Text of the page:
When do schools go back? Date schools reopen to pupils in England - and Covid testing plan explained

Boris Johnson set out a date for all pupils to return to school

Boris Johnson has announced the date that pupils will head back to classrooms as part of his roadmap out of lockdown.

Addressing MPs on Monday 22 February, the Prime Minister set out the date that schools will be able to reopen to all pupils in England following the third national lockdown.

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At the start of January, all primary and secondary schools closed to pupils except from vulnerable children and children of key workers.

Schools are set to return in March (Shutterstock)

Here’s when schools reopen in England.

When will schools reopen?

The Prime Minister told MPs how restrictions in England, in place since 5 January, will be gradually relaxed.

A four-step roadmap has been drawn up, outlining the consecutive stages to relative normality.

Step one of the roadmap includes the date for the reopening of schools.

From 8 March, all schools in England will go back, with outdoor after school sports and activities permitted too.

The Prime Minister said individual schools would be able to decide whether to opt for a phased return for different year groups during that week.

However, headteacher unions have express reservations about reopening all schools at the same time.

Geoff Barton, leader of the ASCL head teachers' union, warned that all students heading back to classrooms at once "runs the risk of increasing the rate of infection and prolonging the damaging cycle of stop-start schooling".

The government has insisted that opening schools again remains the “top priority” when it comes to easing restrictions.

What is the Covid testing plan for schools?

To assist with the reopening, there will be mass coronavirus testing in secondary schools.

Parents and carers will be expected to carry out testing for secondary pupils at home, after they receive three Covid tests in school.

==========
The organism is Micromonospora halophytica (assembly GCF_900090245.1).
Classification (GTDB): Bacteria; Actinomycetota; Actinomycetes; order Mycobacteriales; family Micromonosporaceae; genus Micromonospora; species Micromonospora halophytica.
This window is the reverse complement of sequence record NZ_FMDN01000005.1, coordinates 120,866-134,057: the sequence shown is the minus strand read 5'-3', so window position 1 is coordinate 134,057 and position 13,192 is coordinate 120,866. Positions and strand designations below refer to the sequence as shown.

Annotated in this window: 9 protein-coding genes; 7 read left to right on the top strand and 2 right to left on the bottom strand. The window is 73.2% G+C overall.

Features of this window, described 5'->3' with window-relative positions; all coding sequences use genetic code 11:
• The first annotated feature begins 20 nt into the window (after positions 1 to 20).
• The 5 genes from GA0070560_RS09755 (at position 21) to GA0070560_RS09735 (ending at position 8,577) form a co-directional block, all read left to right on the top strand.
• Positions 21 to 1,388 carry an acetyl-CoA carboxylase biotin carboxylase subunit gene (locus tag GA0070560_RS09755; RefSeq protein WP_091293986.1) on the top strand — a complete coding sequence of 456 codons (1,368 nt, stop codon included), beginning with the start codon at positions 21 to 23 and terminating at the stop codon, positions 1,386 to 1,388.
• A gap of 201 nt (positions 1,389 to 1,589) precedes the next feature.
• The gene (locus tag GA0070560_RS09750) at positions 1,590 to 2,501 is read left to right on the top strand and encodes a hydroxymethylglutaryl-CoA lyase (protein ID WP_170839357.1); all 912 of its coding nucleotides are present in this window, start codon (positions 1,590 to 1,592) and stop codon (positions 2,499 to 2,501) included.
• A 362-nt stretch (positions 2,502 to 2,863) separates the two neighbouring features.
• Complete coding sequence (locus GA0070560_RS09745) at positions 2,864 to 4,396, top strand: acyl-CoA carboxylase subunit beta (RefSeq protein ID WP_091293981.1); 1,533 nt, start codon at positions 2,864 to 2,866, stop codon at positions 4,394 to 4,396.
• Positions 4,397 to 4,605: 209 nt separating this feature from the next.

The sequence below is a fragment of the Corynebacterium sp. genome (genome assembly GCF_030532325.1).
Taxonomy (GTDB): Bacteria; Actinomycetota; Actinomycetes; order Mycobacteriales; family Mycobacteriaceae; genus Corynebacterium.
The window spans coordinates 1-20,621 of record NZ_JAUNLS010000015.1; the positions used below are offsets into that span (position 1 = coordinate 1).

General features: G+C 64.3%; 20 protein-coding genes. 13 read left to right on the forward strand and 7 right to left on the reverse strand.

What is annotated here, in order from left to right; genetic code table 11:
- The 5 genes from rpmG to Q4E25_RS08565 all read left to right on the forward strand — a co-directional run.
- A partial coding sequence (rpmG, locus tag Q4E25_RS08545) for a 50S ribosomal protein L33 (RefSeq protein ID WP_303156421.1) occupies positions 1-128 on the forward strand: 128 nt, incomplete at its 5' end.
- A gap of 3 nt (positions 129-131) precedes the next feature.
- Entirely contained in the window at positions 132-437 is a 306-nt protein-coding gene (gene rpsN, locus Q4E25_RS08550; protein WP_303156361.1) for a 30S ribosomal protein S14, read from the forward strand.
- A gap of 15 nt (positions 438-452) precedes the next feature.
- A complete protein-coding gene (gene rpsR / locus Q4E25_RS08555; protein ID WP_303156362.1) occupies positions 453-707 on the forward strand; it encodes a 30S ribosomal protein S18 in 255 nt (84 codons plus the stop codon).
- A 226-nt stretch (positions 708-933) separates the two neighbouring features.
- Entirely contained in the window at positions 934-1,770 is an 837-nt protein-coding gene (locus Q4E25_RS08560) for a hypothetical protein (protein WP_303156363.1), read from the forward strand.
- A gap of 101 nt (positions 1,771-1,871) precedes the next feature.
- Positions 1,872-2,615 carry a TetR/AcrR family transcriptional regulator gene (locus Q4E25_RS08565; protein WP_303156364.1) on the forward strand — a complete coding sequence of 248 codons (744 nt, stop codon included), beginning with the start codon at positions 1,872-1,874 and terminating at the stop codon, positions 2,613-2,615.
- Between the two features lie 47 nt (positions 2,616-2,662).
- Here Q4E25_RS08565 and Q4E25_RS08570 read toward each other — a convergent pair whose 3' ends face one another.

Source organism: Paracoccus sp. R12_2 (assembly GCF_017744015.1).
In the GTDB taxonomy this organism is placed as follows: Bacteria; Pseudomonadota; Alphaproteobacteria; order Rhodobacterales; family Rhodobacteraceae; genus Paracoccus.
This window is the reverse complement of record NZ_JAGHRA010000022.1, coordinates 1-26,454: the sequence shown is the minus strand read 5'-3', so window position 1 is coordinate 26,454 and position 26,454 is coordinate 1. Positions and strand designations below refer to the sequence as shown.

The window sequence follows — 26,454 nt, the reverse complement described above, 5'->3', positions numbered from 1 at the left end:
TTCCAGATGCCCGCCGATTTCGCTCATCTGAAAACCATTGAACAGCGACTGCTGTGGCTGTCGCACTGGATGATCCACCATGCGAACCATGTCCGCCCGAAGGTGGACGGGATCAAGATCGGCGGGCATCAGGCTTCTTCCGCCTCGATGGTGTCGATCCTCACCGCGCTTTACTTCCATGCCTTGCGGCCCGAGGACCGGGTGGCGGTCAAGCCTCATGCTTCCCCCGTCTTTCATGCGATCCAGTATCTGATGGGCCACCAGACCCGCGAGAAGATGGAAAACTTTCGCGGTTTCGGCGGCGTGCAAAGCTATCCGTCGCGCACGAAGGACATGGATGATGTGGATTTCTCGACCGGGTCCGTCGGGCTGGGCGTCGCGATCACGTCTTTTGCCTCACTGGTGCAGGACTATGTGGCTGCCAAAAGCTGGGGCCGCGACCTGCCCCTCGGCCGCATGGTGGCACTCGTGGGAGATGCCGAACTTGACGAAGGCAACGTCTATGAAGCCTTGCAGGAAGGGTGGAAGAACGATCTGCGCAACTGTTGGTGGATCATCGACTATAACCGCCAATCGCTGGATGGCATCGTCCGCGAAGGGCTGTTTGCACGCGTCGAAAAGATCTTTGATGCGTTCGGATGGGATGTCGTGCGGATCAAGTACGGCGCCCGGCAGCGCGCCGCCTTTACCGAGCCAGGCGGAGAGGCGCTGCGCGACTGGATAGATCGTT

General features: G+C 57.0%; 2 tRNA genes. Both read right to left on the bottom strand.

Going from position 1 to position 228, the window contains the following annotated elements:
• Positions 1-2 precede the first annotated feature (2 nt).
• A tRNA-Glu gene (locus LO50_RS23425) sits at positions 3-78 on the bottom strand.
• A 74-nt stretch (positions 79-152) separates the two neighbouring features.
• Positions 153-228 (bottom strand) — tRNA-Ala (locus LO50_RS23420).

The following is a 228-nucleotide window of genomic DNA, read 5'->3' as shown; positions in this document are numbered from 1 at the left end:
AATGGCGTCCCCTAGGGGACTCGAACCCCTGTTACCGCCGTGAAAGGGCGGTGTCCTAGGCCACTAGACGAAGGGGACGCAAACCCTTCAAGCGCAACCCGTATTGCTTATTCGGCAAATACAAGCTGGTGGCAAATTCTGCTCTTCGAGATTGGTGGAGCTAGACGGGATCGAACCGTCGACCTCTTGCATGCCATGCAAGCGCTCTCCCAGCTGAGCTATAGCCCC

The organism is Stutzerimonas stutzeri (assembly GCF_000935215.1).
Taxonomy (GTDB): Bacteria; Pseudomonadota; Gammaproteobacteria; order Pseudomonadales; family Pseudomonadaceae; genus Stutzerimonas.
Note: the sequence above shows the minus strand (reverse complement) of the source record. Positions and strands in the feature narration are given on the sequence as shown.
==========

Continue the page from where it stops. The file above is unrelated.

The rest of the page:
Home testing using a lateral flow test will be twice weekly for secondary pupils, although they will be voluntary.

Lateral flow tests are usually swab tests which work by taking a sample from the back of the throat or nose.

Schools will also provide testing facilities for children whose parents cannot carry out testing.

So far, there is no testing planned for primary school children.

Individual schools are also able to decide on testing arrangements for pupils.

Furthermore, face masks will be required in some secondary school classrooms at least for the rest of the spring term.

The Department for Education said there would be a requirement to "wear face coverings indoors, including classrooms" where social distancing cannot be adhered to.

Mr Johnson said during his announcement: "All the evidence shows that schools are safe and the risk posed to children by Covid is vanishingly small.

"But to offer even greater reassurance we're introducing twice weekly testing of secondary school and college pupils and asking them to wear face coverings for the rest of this term."

Why were schools closed?

Primary and secondary schools across England were forced to close after Boris Johnson’s third lockdown announcement on the evening on Monday 4 January - despite some pupils returning to school after Christmas that day.

During his national announcement, the Prime Minister said schools had to shut to prevent the spread of the disease and the new coronavirus strain which had emerged in the UK.

He said: “Because we now have to do everything we possibly can to stop the spread of the disease, primary schools, secondary schools and colleges across England must move to remote provision from tomorrow, except for vulnerable children and the children of key workers.

“Everyone will still be able to access early years settings such as nurseries.”

Mr Johnson stressed that schools were not closing because they were unsafe for children, but because they act as “vectors for transmission” between households.